Although rhinitis is the most common allergic disease in children, few studies have explored the causal relationships between mould allergens and rhinitis. Thus, this study aimed to identify factors, especially prior exposure to mould allergens, related to rhinitis and rhinoconjunctivitis in Korean children.Methods:
Subjects in this study were 12- to 13-year-old children from 40 national middle schools who were participants of the International Study of Asthma and Allergies in Childhood (ISAAC) study in Korea. A total of 3852 children who completed the ISAAC questionnaire in 2010 and underwent a skin prick test (SPT) and blood test were enrolled in this study.Results:
The prevalence of symptoms suggestive of rhinitis or rhinoconjunctivitis in last 12 months was 42.7% and 19.4%, respectively. A parental history of allergies (OR = 2.03, 95% CI = 1.75–2.35; OR = 2.55, 95% CI = 2.13–3.06), visible mould or dampness (OR = 1.28, 95% CI = 1.09–1.51; OR = 1.23, 95% CI = 1.00–1.51), previous exposure to mould allergens (OR = 4.53, 95% CI = 2.32–8.84; OR = 4.98, 95% CI = 2.43–10.20), total IgE levels ≥78 kU/l (OR = 1.44, 95% CI = 1.22–1.69; OR = 1.99, 95% CI = 1.60–2.48) were risk factors for rhinitis and rhinoconjunctivitis.Conclusions:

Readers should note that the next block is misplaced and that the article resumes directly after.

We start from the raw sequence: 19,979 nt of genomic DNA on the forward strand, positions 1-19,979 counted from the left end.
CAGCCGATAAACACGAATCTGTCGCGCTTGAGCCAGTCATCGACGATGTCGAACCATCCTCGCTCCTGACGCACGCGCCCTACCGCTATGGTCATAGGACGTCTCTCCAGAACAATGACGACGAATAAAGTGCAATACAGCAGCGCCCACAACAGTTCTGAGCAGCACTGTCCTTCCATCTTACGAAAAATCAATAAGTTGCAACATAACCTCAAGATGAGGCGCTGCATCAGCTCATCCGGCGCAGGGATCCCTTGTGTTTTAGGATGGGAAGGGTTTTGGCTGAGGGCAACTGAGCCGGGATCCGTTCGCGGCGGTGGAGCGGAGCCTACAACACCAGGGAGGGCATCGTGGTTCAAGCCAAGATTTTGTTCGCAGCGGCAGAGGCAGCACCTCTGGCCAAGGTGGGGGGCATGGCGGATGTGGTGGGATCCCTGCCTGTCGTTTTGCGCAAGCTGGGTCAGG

This study suggested that previous exposure to mould allergens more influenced rhinitis and rhinoconjunctivitis than visible mould or dampness, and that total IgE levels of ≥78 kU/l, which was the criterion suggested in a study of Asian children, were risk factors for rhinitis diseases.